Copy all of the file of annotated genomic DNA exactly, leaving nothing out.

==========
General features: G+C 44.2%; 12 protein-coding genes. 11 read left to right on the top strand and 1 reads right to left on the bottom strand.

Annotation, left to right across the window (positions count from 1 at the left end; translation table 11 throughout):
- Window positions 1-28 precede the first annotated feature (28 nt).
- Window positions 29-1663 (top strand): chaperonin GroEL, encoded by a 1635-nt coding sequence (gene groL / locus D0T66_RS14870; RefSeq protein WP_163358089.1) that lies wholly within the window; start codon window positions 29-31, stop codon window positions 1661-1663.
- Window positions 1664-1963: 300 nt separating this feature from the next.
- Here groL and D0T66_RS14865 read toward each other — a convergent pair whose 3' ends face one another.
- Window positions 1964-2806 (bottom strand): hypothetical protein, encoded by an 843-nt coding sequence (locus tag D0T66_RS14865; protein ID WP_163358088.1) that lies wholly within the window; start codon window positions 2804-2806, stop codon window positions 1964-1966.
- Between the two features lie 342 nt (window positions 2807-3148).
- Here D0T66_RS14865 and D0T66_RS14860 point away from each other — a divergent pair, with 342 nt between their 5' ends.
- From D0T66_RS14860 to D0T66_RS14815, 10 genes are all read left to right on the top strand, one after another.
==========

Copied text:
General features: G+C 44.2%; 12 protein-coding genes. 11 read left to right on the top strand and 1 reads right to left on the bottom strand.

Annotation, left to right across the window (positions count from 1 at the left end; translation table 11 throughout):
- Window positions 1-28 precede the first annotated feature (28 nt).
- Window positions 29-1663 (top strand): chaperonin GroEL, encoded by a 1635-nt coding sequence (gene groL / locus D0T66_RS14870; RefSeq protein WP_163358089.1) that lies wholly within the window; start codon window positions 29-31, stop codon window positions 1661-1663.
- Window positions 1664-1963: 300 nt separating this feature from the next.
- Here groL and D0T66_RS14865 read toward each other — a convergent pair whose 3' ends face one another.
- Window positions 1964-2806 (bottom strand): hypothetical protein, encoded by an 843-nt coding sequence (locus tag D0T66_RS14865; protein ID WP_163358088.1) that lies wholly within the window; start codon window positions 2804-2806, stop codon window positions 1964-1966.
- Between the two features lie 342 nt (window positions 2807-3148).
- Here D0T66_RS14865 and D0T66_RS14860 point away from each other — a divergent pair, with 342 nt between their 5' ends.
- From D0T66_RS14860 to D0T66_RS14815, 10 genes are all read left to right on the top strand, one after another.